Director of Information Services, Mrs Kristine Cooke
Originally published in 2015
Libraries eschew chaos. They offer structure, surety, and stability. Certainly, this is the traditional view and it should be preserved—but they must also facilitate inspiration and transformation. This is the paradox involved in what libraries offer and what librarians do. While the provision of quiet and effective spaces to work either independently or collaboratively is vital, there must be a balance with the more ‘chaotic’ side by providing challenge and transporting students beyond the known, the safe, and the expected. They need to be encouraged to ‘travel’ and discover.
Twenty-first century libraries are designed to respond to the divergent needs of a wide range of users and for an endless range of purposes. Library staff are professionally trained to encourage reading and promote literature but what is really exciting to the modern librarian is that not only can they engender a love of that precious artefact: the book; they can also capitalise on the opportunities afforded by technology. Who says an ebook is not acceptable? Whichever format is preferable or more appropriate for the task, the library’s role is to ‘inspire’ reading ‘with passion’ not to instruct users how to read (Fui, 2014). This is where school libraries are such wonderful places to work: they are not simply ‘designed for accessing curriculum material; they are also a playground for young minds. Students who discover the joys of reading for pleasure are well positioned for enhanced literacy, language acquisition, cultural understanding, and social skills’ (Clark, & Rumbold, 2006). Literature and reading promotion programs are, therefore, still relevant—perhaps even more so in this age of technological distraction and immediate gratification—but encouraging exploration and experimentation not only applies to fiction; it is just as important to ‘inspire the passions’ of the history or physics student. They, too, need the facility and the courage to investigate information and resources and to test ideas and hypotheses.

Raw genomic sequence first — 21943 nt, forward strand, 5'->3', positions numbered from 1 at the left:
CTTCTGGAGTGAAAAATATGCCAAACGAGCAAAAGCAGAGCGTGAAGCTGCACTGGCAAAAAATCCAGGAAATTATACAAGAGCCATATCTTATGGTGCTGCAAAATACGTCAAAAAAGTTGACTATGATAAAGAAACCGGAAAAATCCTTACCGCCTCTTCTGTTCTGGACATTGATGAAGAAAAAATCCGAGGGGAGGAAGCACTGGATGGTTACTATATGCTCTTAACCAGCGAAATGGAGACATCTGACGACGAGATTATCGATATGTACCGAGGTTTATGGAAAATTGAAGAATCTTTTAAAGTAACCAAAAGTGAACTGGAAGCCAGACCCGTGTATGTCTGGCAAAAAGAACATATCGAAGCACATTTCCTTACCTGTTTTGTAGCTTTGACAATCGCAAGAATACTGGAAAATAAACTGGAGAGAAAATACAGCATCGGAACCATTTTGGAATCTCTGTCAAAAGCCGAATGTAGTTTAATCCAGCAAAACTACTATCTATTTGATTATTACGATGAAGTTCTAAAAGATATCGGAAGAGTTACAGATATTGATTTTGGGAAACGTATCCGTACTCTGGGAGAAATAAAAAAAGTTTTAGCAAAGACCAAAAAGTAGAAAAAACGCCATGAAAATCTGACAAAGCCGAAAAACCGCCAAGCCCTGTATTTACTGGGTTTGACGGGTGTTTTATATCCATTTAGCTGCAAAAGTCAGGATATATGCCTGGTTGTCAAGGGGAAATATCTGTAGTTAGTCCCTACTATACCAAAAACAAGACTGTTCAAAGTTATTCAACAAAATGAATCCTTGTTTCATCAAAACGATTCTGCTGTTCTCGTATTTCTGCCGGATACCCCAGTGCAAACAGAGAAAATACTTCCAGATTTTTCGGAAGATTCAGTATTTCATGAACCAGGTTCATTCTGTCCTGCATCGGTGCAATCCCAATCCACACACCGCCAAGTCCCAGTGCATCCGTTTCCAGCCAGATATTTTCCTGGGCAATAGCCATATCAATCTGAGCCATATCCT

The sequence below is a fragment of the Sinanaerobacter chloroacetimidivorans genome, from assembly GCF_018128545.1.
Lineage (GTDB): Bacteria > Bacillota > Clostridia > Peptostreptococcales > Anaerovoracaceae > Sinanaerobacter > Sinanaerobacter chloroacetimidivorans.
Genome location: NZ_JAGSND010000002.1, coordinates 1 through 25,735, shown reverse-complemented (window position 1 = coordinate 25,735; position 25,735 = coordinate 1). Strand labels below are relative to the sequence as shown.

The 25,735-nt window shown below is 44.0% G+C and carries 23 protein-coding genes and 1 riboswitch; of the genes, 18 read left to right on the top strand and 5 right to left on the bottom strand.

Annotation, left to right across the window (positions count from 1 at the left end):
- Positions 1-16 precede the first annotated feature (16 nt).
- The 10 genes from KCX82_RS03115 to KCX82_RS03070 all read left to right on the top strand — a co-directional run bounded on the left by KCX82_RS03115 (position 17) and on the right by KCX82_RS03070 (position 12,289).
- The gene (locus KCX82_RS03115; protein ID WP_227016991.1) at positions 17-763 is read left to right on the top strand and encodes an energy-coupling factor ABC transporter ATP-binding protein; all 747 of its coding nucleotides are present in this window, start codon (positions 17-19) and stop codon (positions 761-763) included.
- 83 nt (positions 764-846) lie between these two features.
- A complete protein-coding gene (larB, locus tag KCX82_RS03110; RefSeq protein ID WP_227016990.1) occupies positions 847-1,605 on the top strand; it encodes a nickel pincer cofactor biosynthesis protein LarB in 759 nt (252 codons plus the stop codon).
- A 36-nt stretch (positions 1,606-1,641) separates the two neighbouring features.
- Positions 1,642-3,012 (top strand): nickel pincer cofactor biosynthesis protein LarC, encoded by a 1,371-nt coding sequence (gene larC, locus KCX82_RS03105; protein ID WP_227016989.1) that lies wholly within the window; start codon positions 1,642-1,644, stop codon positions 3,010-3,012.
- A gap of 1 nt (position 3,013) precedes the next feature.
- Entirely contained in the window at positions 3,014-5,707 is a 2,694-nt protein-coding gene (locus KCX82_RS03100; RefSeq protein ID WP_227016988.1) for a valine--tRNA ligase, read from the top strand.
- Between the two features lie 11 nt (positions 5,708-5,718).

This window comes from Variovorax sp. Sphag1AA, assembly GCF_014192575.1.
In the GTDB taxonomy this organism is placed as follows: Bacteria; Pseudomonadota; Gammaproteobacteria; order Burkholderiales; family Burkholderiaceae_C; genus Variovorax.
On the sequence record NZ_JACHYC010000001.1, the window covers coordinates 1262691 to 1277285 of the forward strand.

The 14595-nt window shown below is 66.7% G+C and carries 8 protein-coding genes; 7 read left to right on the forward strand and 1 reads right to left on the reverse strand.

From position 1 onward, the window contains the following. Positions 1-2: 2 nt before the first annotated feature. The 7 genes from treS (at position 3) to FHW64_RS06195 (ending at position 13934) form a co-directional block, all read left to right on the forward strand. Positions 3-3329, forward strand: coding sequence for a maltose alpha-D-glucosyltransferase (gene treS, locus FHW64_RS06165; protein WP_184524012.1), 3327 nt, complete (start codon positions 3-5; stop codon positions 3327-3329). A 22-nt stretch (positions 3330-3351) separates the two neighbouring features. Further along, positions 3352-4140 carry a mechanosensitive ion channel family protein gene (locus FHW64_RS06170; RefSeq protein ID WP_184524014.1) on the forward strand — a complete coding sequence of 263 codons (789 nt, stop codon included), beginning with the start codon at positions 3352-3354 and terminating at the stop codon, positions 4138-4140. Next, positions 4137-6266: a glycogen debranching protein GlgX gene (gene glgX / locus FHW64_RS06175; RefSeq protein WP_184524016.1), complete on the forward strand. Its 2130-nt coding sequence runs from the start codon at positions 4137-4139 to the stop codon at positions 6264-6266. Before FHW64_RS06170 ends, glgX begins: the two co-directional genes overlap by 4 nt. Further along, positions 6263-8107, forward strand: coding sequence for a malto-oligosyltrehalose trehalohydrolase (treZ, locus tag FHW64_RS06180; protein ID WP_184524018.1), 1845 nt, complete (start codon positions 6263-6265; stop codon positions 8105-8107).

While inspiring researchers to be passionate about information location and evaluation may seem a less likely scenario than exciting readers about literature, it is not impossible, and there are students who love the ‘thrill of the chase’ and the ‘Eureka moment’. In 2014, one Year 10 history student was doggedly pursuing a particular article from a mid-nineteenth century Sydney newspaper. It was not ‘good enough’ to find a secondary source that referenced the article; she was determined to locate the original and primary source. With the assistance of the Reference Librarian, she did not give up through days of searching until the original was discovered. How satisfying was the end result and what skills she had learned in the process.
No matter how determined their attitude, students are not born with research and information skills; they must be explicitly taught and meaningfully integrated into classroom activities and assessment pieces. Despite appearances, teachers cannot assume that the students in their classes are technologically and information savvy and where else can the learner most appropriately acquire these abilities but in the specific space designed for the purpose? Where else is there a library staff member astutely blending the traditional and the cutting edge, printed pages with the latest search engine, paper magazines with databases and e-texts.
Libraries should be the centre of technological innovation in schools. The library is the creative heart of a school and I believe the humble library will come into the fore more now than ever before. Librarians are trained to assist students in sorting through information sources. They help students to learn to use new tools, and answer their questions (Fui, 2014).